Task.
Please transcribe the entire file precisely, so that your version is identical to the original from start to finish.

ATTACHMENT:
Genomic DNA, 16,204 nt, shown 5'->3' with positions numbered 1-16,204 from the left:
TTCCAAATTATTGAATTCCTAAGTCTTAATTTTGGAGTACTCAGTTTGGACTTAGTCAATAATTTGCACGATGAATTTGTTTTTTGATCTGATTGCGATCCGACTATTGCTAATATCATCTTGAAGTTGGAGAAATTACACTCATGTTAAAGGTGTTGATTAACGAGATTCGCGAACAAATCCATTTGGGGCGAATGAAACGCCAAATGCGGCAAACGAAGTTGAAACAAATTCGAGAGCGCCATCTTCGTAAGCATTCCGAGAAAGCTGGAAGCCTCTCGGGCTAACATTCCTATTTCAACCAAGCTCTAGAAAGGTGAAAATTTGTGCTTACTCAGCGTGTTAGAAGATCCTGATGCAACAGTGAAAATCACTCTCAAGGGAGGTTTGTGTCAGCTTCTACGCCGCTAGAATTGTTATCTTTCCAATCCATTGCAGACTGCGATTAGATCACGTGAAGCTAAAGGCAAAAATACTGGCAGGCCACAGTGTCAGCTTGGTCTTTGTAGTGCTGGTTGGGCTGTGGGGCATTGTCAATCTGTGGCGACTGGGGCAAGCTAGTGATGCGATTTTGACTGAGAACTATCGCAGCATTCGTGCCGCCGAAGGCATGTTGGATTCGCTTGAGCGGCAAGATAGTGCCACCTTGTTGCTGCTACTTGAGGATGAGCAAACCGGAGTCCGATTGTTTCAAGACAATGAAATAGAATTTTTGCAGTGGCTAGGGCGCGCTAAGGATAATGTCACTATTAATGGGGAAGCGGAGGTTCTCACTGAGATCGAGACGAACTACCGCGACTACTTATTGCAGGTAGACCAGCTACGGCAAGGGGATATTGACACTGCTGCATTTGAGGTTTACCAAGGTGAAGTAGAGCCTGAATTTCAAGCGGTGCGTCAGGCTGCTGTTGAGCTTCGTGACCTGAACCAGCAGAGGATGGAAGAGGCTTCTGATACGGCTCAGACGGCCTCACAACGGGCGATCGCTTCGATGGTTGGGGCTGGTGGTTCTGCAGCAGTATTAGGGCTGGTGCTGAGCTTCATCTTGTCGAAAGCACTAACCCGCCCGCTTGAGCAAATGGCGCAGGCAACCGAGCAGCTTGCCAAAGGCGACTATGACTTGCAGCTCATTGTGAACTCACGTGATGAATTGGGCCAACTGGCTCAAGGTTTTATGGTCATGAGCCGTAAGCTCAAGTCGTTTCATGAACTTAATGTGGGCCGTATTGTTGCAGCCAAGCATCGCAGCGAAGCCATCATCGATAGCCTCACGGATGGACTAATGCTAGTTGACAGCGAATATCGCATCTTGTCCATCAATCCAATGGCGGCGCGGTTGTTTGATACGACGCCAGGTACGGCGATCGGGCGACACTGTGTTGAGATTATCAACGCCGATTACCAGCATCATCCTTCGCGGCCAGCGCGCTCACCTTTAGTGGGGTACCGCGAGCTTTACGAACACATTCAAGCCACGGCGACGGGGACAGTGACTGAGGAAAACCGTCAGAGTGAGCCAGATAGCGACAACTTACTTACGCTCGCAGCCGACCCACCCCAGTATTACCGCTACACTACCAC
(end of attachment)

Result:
Genomic DNA, 16,204 nt, shown 5'->3' with positions numbered 1-16,204 from the left:
TTCCAAATTATTGAATTCCTAAGTCTTAATTTTGGAGTACTCAGTTTGGACTTAGTCAATAATTTGCACGATGAATTTGTTTTTTGATCTGATTGCGATCCGACTATTGCTAATATCATCTTGAAGTTGGAGAAATTACACTCATGTTAAAGGTGTTGATTAACGAGATTCGCGAACAAATCCATTTGGGGCGAATGAAACGCCAAATGCGGCAAACGAAGTTGAAACAAATTCGAGAGCGCCATCTTCGTAAGCATTCCGAGAAAGCTGGAAGCCTCTCGGGCTAACATTCCTATTTCAACCAAGCTCTAGAAAGGTGAAAATTTGTGCTTACTCAGCGTGTTAGAAGATCCTGATGCAACAGTGAAAATCACTCTCAAGGGAGGTTTGTGTCAGCTTCTACGCCGCTAGAATTGTTATCTTTCCAATCCATTGCAGACTGCGATTAGATCACGTGAAGCTAAAGGCAAAAATACTGGCAGGCCACAGTGTCAGCTTGGTCTTTGTAGTGCTGGTTGGGCTGTGGGGCATTGTCAATCTGTGGCGACTGGGGCAAGCTAGTGATGCGATTTTGACTGAGAACTATCGCAGCATTCGTGCCGCCGAAGGCATGTTGGATTCGCTTGAGCGGCAAGATAGTGCCACCTTGTTGCTGCTACTTGAGGATGAGCAAACCGGAGTCCGATTGTTTCAAGACAATGAAATAGAATTTTTGCAGTGGCTAGGGCGCGCTAAGGATAATGTCACTATTAATGGGGAAGCGGAGGTTCTCACTGAGATCGAGACGAACTACCGCGACTACTTATTGCAGGTAGACCAGCTACGGCAAGGGGATATTGACACTGCTGCATTTGAGGTTTACCAAGGTGAAGTAGAGCCTGAATTTCAAGCGGTGCGTCAGGCTGCTGTTGAGCTTCGTGACCTGAACCAGCAGAGGATGGAAGAGGCTTCTGATACGGCTCAGACGGCCTCACAACGGGCGATCGCTTCGATGGTTGGGGCTGGTGGTTCTGCAGCAGTATTAGGGCTGGTGCTGAGCTTCATCTTGTCGAAAGCACTAACCCGCCCGCTTGAGCAAATGGCGCAGGCAACCGAGCAGCTTGCCAAAGGCGACTATGACTTGCAGCTCATTGTGAACTCACGTGATGAATTGGGCCAACTGGCTCAAGGTTTTATGGTCATGAGCCGTAAGCTCAAGTCGTTTCATGAACTTAATGTGGGCCGTATTGTTGCAGCCAAGCATCGCAGCGAAGCCATCATCGATAGCCTCACGGATGGACTAATGCTAGTTGACAGCGAATATCGCATCTTGTCCATCAATCCAATGGCGGCGCGGTTGTTTGATACGACGCCAGGTACGGCGATCGGGCGACACTGTGTTGAGATTATCAACGCCGATTACCAGCATCATCCTTCGCGGCCAGCGCGCTCACCTTTAGTGGGGTACCGCGAGCTTTACGAACACATTCAAGCCACGGCGACGGGGACAGTGACTGAGGAAAACCGTCAGAGTGAGCCAGATAGCGACAACTTACTTACGCTCGCAGCCGACCCACCCCAGTATTACCGCTACACTACCAC